Orangutans Love to ‘Party’

Text by: BOS Foundation Communication Team in Bogor HQ, West Java, Indonesia
Date Posted March 3, 2022

Orangutans are absolutely fascinating to observe. If you pay attention closely, you will uncover a world of interesting behaviors and exciting interactions. One such interesting event in the lives of orangutans is the possibility for them to come together and form a 'party'. Our Post-Release Monitoring (PRM) team and field staff often get to see an orangutan party this while on patrols of the forest.

Technically speaking, an orangutan ‘party’ describes the gathering of two or more orangutans in one location, at a maximum of 20 meters from each other, and within eyesight. Remember— orangutans are generally solitary, except for mothers and their young.

Andrea Knox, the BOS FOundation's International Communications and Research Advisor explains: “When we say orangutans are in a ‘party’, we don’t mean that they are dancing or sitting around a hotpot together. It simply means that they are together in one group, where the actions of one individual can be seen by another and potentially impact their behavior.”

Orangutans, despite being semi-solitary animals that spend most of their lives roaming the forest alone, will sometimes meet other orangutans and interact with them for a limited period of time. “Orangutans are what we call a ‘solitary but social’ species. With the exception of their juvenile years and mothers raising their children, they spend the majority of their lives almost entirely alone. However, all other great apes species, from gorillas to humans, (yes, humans are great apes!) live in social groups. It is highly likely that our shared common ancestor with orangutans from tens of millions of years ago was a social species,” Andrea adds.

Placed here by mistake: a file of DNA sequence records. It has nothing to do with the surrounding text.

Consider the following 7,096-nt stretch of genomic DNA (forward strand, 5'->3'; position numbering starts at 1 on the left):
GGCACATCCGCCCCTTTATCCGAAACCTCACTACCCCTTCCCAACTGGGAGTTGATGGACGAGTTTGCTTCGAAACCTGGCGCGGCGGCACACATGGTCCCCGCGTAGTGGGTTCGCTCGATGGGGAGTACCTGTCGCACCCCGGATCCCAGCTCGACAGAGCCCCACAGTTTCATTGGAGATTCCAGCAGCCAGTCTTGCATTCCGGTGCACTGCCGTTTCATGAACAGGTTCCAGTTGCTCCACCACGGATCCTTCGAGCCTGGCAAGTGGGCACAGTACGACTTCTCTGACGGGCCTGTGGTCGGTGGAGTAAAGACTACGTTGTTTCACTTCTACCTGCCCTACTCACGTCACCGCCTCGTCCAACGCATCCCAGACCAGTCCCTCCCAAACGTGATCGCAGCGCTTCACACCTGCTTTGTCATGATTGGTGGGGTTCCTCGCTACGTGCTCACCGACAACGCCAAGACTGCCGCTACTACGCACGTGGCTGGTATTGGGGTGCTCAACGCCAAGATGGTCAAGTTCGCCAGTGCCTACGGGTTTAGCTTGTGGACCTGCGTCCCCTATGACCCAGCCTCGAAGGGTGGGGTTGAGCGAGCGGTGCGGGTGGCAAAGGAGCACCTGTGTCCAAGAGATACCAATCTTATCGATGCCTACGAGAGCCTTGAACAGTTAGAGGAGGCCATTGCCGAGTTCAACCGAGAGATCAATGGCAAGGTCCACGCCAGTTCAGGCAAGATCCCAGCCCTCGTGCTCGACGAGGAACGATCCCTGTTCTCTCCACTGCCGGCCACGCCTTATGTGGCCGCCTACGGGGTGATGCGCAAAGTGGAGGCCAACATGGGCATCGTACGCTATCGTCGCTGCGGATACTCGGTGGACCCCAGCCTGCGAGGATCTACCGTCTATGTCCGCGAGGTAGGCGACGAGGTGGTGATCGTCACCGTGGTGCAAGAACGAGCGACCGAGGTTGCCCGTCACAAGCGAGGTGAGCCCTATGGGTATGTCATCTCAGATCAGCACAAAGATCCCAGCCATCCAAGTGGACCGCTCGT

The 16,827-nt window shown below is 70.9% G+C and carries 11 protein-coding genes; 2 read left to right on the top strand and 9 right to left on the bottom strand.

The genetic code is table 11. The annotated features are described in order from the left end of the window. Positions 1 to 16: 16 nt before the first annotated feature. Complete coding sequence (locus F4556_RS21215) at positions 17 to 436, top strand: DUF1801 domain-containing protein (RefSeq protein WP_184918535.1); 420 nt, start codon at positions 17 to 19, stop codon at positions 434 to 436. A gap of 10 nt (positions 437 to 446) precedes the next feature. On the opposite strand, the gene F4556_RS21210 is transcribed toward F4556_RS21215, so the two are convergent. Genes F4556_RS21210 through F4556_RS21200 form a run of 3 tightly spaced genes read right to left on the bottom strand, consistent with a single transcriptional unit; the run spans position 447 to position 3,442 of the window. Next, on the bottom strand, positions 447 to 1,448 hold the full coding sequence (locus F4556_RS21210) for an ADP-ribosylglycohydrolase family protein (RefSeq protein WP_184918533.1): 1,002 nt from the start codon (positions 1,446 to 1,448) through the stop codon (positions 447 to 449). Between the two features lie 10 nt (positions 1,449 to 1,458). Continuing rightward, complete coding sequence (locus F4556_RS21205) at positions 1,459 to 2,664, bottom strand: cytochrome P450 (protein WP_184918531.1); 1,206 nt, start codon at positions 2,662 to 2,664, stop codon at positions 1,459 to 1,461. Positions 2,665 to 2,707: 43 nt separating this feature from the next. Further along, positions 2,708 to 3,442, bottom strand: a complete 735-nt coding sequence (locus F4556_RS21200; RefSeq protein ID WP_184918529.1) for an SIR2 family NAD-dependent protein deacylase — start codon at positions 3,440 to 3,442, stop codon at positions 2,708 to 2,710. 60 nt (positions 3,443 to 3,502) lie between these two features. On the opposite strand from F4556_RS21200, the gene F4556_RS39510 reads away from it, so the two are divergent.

Orangutans live mostly solitary lives, Andrea says, because their evolution was influenced by the very challenging environment of Southeast Asian jungles. As large mammals, orangutans require a lot of food, and if they lived in social groups in the jungle, there might not be enough food for an entire group in one area. This pressure is what likely saw the orangutan evolve into a semi-solitary species, albeit with the capacity to socialize. If food is plentiful, and orangutans are familiar and sociable with one another, there is nothing to stop them from coming together in a ‘party’.

Females can often be found in ‘parties’, yet males are not known to ‘party’ together. Once a young female orangutan reaches maturity and leaves her mother, she typically does not travel far and will establish a home range adjacent to that of her mother. Due to this, the most common form of orangutan ‘party’ is that amongst related females. Males who have reached sexual maturity will travel much further away from their mothers and, after growing cheek pads, are less likely to tolerate other flanged males in one group. When two adult males meet in the same location, it is more likely that they will exchange displays of dominance than eat fruit together. In other words, instead of a party, they have a fight.

Cilik, Cindy and RIwut relaxing near the river.
Handsome Olmert
Lovely little Cindy
Beautiful Riwut
It's a party! Lesan, Ayu, Sayang and Padma.
It's a party! Lesan, Ayu and Sayang with Padma, Theresa and Berani.